The Colour of Magic (The Disc World series#1)
Author: Terry Pratchett
UK Publisher: Corgi
UK Release date: 1983
Summary (from Goodreads): On a world supported on the back of a giant turtle (sex unknown), a gleeful, explosive, wickedly eccentric expedition sets out. There's an avaricious but inept wizard, a naive tourist whose luggage moves on hundreds of dear little legs, dragons who only exist if you believe in them, and of course THE EDGE of the planet...
Review: When the Disc’s first tourist, Twoflower, arrives at Ankh Morpork’s docks, failed wizard Rincewind, is ordered to look after the naive visitor. Determined to see all the local sights, Twoflower unknowingly leads the pair into pub brawls, dragon lairs and a dryad realm.
I never read The Disc World series when I was younger, because shamefully I thought the books were more for boys. Maybe that was down to their covers? But, how very wrong I was. In The Colour of Magic you are not just thrown into an extraordinary world of wizards and dragons, barbarian heroes and walking treasure chests, you are thrown into a whole universe!
Pratchett’s writing style is elaborate, describing the universal anomalies and features of magic and often going off on a tangent, but there is always an undercurrent of humour and wit. Well, more like a tidal wave. The pace is steady, with Rincewind and Twoflower being thrown from one danger to the next, amazingly unscathed.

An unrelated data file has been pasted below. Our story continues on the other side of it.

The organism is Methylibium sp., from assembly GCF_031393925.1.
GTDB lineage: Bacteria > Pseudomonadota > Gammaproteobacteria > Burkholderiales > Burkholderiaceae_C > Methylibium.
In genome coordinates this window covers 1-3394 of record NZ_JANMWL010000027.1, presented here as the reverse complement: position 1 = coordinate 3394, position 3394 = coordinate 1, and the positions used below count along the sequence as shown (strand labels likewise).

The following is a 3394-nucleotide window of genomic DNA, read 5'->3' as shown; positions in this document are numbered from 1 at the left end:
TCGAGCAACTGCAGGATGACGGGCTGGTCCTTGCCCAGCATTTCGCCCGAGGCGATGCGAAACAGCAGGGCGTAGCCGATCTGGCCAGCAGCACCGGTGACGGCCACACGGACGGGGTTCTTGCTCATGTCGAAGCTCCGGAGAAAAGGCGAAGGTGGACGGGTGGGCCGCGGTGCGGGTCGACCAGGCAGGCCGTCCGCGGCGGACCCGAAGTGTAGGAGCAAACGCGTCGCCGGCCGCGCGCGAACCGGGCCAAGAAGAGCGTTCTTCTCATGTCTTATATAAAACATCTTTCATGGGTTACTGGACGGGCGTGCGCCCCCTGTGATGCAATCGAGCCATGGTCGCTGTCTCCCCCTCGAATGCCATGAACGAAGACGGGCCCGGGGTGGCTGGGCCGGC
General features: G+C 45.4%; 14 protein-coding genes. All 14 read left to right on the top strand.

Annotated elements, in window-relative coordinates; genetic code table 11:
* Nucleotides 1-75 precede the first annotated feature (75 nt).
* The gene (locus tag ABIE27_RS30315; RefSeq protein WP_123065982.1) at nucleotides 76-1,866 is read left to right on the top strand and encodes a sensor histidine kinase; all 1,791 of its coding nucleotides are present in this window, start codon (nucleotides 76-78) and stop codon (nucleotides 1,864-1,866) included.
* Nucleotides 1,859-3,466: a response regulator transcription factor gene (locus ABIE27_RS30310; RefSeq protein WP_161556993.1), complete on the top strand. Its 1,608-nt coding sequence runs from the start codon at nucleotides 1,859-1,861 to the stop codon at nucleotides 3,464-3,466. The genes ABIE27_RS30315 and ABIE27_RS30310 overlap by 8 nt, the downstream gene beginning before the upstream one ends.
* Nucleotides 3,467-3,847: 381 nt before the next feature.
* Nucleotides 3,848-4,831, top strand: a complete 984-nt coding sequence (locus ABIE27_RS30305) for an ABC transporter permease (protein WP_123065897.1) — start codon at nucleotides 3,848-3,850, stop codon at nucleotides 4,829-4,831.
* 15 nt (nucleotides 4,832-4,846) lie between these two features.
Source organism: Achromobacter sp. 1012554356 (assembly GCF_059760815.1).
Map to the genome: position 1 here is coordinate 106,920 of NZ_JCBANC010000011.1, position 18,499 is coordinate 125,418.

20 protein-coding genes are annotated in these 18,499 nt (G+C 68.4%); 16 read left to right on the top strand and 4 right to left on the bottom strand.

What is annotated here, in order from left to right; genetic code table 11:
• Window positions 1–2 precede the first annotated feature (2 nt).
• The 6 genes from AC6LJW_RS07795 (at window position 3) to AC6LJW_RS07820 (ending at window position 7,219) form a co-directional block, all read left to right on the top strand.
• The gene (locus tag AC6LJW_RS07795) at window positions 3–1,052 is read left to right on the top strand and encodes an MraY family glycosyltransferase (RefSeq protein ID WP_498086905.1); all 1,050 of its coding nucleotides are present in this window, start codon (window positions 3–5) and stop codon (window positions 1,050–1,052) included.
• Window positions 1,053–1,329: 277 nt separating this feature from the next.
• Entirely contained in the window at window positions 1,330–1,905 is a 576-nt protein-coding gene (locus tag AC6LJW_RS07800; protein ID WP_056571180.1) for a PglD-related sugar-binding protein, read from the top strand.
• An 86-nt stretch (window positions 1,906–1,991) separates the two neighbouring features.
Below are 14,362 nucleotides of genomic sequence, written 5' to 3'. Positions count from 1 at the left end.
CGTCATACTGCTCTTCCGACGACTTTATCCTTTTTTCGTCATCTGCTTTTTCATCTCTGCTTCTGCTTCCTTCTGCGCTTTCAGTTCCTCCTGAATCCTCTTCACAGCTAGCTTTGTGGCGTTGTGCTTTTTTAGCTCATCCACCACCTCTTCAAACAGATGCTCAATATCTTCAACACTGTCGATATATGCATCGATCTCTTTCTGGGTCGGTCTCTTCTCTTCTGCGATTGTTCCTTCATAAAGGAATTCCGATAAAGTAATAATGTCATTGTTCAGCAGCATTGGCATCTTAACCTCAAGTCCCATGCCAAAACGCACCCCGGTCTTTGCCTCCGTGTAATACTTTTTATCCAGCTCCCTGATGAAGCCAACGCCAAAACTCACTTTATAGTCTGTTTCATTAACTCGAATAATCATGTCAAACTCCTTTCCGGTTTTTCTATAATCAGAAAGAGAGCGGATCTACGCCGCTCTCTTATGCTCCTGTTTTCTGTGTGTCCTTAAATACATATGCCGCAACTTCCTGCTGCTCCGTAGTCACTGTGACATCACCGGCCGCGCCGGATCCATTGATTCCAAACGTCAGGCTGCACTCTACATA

During the book a number of scientific theorems are touched on in a more humorous than scientific way, including the time-space continuum, parallel universes, and Gods playing their cruel game with Fate. As long as I accepted them as part of the story, then I could get my head around the strange things that happen during the story. And yes, plenty of strange things happen.
There is a stark contrast between the two main characters Rincewind and Twoflower; one panicking at the slightest hint of adventure and danger, and the other enthusiastically seeking out adventure. I enjoyed the interplay between the two, and the addition of other characters including Death provided additional humour and action.
My one (tiny) bug bear is that certain background information was repeated several times throughout the course of the book. I understood that the information does have a significant bearing on what’s to come; I just found it interrupted the flow between scenes.
After their journey across the Disc world, both horizontally and vertically, the end of the story is literally left hanging. I wished I had had the next book ‘The Light Fantastic’ to hand to start reading it straight away and find out what happens.